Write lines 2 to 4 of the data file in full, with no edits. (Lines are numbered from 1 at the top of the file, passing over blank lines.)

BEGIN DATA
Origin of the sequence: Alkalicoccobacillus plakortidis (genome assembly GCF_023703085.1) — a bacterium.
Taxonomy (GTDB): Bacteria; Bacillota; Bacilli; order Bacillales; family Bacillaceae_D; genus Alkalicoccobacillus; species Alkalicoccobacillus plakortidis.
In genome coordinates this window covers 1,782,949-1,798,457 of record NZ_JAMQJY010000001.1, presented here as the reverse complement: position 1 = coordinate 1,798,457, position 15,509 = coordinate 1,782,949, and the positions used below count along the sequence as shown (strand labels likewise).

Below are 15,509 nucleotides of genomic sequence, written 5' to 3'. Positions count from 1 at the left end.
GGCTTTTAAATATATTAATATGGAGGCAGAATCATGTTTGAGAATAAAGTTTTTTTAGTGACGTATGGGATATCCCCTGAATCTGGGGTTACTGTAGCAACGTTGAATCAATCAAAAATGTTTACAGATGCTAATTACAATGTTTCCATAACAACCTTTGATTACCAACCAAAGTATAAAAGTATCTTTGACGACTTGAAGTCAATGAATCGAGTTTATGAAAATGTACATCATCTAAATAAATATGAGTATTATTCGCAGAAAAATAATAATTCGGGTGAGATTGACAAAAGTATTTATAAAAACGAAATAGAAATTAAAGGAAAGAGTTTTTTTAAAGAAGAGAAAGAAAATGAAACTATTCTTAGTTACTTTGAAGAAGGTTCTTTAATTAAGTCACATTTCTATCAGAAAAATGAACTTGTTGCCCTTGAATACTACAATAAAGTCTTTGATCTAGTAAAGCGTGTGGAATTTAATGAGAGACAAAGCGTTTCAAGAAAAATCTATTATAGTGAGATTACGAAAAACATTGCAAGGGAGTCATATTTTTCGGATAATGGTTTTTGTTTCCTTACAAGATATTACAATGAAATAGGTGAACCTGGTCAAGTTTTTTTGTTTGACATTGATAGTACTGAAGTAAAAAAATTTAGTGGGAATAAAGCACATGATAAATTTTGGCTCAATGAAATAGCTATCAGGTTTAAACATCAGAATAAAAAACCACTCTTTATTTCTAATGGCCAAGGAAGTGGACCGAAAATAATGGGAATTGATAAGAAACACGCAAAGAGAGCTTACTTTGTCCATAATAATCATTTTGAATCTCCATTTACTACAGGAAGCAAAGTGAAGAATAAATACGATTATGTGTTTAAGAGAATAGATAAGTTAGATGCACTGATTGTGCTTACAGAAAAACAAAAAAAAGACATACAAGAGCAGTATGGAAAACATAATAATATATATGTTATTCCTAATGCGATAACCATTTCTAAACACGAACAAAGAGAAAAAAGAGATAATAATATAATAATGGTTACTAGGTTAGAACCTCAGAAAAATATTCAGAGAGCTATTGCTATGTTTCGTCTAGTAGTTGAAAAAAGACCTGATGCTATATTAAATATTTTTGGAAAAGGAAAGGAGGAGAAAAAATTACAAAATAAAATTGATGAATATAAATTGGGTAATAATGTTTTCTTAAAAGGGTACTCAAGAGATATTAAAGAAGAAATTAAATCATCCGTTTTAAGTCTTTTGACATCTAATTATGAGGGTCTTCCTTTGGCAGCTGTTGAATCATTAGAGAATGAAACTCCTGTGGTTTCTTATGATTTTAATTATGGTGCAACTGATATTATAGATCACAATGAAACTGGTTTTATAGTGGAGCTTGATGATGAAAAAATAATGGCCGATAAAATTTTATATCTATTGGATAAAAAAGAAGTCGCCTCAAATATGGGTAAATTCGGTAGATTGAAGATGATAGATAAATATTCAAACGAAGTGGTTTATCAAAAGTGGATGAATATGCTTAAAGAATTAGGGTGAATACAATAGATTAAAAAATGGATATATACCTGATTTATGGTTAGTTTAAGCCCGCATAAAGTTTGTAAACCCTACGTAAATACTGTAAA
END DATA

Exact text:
Taxonomy (GTDB): Bacteria; Bacillota; Bacilli; order Bacillales; family Bacillaceae_D; genus Alkalicoccobacillus; species Alkalicoccobacillus plakortidis.
In genome coordinates this window covers 1,782,949-1,798,457 of record NZ_JAMQJY010000001.1, presented here as the reverse complement: position 1 = coordinate 1,798,457, position 15,509 = coordinate 1,782,949, and the positions used below count along the sequence as shown (strand labels likewise).

Below are 15,509 nucleotides of genomic sequence, written 5' to 3'. Positions count from 1 at the left end.